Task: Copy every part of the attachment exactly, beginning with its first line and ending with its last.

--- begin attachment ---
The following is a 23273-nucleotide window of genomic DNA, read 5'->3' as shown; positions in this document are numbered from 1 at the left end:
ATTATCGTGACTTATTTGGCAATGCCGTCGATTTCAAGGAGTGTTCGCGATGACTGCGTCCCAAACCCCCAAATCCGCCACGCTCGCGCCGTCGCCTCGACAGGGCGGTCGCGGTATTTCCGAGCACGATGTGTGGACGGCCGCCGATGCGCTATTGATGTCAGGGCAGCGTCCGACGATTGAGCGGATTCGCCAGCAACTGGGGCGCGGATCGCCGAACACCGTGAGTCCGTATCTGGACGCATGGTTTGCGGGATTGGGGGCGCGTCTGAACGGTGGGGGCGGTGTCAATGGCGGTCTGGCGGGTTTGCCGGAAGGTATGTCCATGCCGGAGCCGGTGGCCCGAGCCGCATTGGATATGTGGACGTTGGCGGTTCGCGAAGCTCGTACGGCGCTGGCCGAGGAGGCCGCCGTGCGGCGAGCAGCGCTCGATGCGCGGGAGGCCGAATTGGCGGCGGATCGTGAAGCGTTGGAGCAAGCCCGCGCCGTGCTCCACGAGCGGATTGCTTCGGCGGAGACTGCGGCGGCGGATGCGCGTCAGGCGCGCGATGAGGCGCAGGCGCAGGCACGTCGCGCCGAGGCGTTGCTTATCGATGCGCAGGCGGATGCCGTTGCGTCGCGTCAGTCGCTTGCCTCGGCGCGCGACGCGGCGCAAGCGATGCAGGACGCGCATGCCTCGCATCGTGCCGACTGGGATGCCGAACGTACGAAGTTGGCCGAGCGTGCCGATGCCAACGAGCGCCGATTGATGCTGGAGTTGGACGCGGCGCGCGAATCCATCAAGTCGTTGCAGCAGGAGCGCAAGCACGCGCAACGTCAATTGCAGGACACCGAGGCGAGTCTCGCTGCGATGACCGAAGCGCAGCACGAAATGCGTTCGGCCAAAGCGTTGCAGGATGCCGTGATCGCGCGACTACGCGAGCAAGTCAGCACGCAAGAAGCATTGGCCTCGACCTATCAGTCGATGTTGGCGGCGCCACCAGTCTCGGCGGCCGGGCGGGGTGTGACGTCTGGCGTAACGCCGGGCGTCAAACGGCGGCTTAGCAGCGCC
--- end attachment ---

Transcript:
The following is a 23273-nucleotide window of genomic DNA, read 5'->3' as shown; positions in this document are numbered from 1 at the left end:
ATTATCGTGACTTATTTGGCAATGCCGTCGATTTCAAGGAGTGTTCGCGATGACTGCGTCCCAAACCCCCAAATCCGCCACGCTCGCGCCGTCGCCTCGACAGGGCGGTCGCGGTATTTCCGAGCACGATGTGTGGACGGCCGCCGATGCGCTATTGATGTCAGGGCAGCGTCCGACGATTGAGCGGATTCGCCAGCAACTGGGGCGCGGATCGCCGAACACCGTGAGTCCGTATCTGGACGCATGGTTTGCGGGATTGGGGGCGCGTCTGAACGGTGGGGGCGGTGTCAATGGCGGTCTGGCGGGTTTGCCGGAAGGTATGTCCATGCCGGAGCCGGTGGCCCGAGCCGCATTGGATATGTGGACGTTGGCGGTTCGCGAAGCTCGTACGGCGCTGGCCGAGGAGGCCGCCGTGCGGCGAGCAGCGCTCGATGCGCGGGAGGCCGAATTGGCGGCGGATCGTGAAGCGTTGGAGCAAGCCCGCGCCGTGCTCCACGAGCGGATTGCTTCGGCGGAGACTGCGGCGGCGGATGCGCGTCAGGCGCGCGATGAGGCGCAGGCGCAGGCACGTCGCGCCGAGGCGTTGCTTATCGATGCGCAGGCGGATGCCGTTGCGTCGCGTCAGTCGCTTGCCTCGGCGCGCGACGCGGCGCAAGCGATGCAGGACGCGCATGCCTCGCATCGTGCCGACTGGGATGCCGAACGTACGAAGTTGGCCGAGCGTGCCGATGCCAACGAGCGCCGATTGATGCTGGAGTTGGACGCGGCGCGCGAATCCATCAAGTCGTTGCAGCAGGAGCGCAAGCACGCGCAACGTCAATTGCAGGACACCGAGGCGAGTCTCGCTGCGATGACCGAAGCGCAGCACGAAATGCGTTCGGCCAAAGCGTTGCAGGATGCCGTGATCGCGCGACTACGCGAGCAAGTCAGCACGCAAGAAGCATTGGCCTCGACCTATCAGTCGATGTTGGCGGCGCCACCAGTCTCGGCGGCCGGGCGGGGTGTGACGTCTGGCGTAACGCCGGGCGTCAAACGGCGGCTTAGCAGCGCC